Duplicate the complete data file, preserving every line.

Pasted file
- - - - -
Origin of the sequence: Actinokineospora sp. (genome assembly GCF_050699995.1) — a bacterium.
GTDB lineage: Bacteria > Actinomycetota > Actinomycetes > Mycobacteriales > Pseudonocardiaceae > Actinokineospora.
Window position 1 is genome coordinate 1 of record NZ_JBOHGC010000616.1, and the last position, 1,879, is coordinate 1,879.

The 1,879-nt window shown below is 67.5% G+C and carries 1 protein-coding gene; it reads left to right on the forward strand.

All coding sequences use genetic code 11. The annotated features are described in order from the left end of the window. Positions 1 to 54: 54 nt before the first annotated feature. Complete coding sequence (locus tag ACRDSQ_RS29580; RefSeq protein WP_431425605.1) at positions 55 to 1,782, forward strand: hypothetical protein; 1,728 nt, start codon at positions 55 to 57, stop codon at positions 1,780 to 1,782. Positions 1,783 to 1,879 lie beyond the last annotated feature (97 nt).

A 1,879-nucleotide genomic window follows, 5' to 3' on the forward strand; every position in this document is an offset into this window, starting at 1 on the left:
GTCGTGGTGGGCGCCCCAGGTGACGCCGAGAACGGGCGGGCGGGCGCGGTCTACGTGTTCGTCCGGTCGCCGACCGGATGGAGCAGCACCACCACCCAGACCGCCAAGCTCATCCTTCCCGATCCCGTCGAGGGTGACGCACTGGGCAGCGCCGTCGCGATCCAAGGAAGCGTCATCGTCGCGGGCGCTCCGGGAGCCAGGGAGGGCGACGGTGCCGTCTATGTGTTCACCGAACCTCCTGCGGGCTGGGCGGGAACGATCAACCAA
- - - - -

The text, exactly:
Origin of the sequence: Actinokineospora sp. (genome assembly GCF_050699995.1) — a bacterium.
GTDB lineage: Bacteria > Actinomycetota > Actinomycetes > Mycobacteriales > Pseudonocardiaceae > Actinokineospora.
Window position 1 is genome coordinate 1 of record NZ_JBOHGC010000616.1, and the last position, 1,879, is coordinate 1,879.

The 1,879-nt window shown below is 67.5% G+C and carries 1 protein-coding gene; it reads left to right on the forward strand.

All coding sequences use genetic code 11. The annotated features are described in order from the left end of the window. Positions 1 to 54: 54 nt before the first annotated feature. Complete coding sequence (locus tag ACRDSQ_RS29580; RefSeq protein WP_431425605.1) at positions 55 to 1,782, forward strand: hypothetical protein; 1,728 nt, start codon at positions 55 to 57, stop codon at positions 1,780 to 1,782. Positions 1,783 to 1,879 lie beyond the last annotated feature (97 nt).

A 1,879-nucleotide genomic window follows, 5' to 3' on the forward strand; every position in this document is an offset into this window, starting at 1 on the left:
GTCGTGGTGGGCGCCCCAGGTGACGCCGAGAACGGGCGGGCGGGCGCGGTCTACGTGTTCGTCCGGTCGCCGACCGGATGGAGCAGCACCACCACCCAGACCGCCAAGCTCATCCTTCCCGATCCCGTCGAGGGTGACGCACTGGGCAGCGCCGTCGCGATCCAAGGAAGCGTCATCGTCGCGGGCGCTCCGGGAGCCAGGGAGGGCGACGGTGCCGTCTATGTGTTCACCGAACCTCCTGCGGGCTGGGCGGGAACGATCAACCAA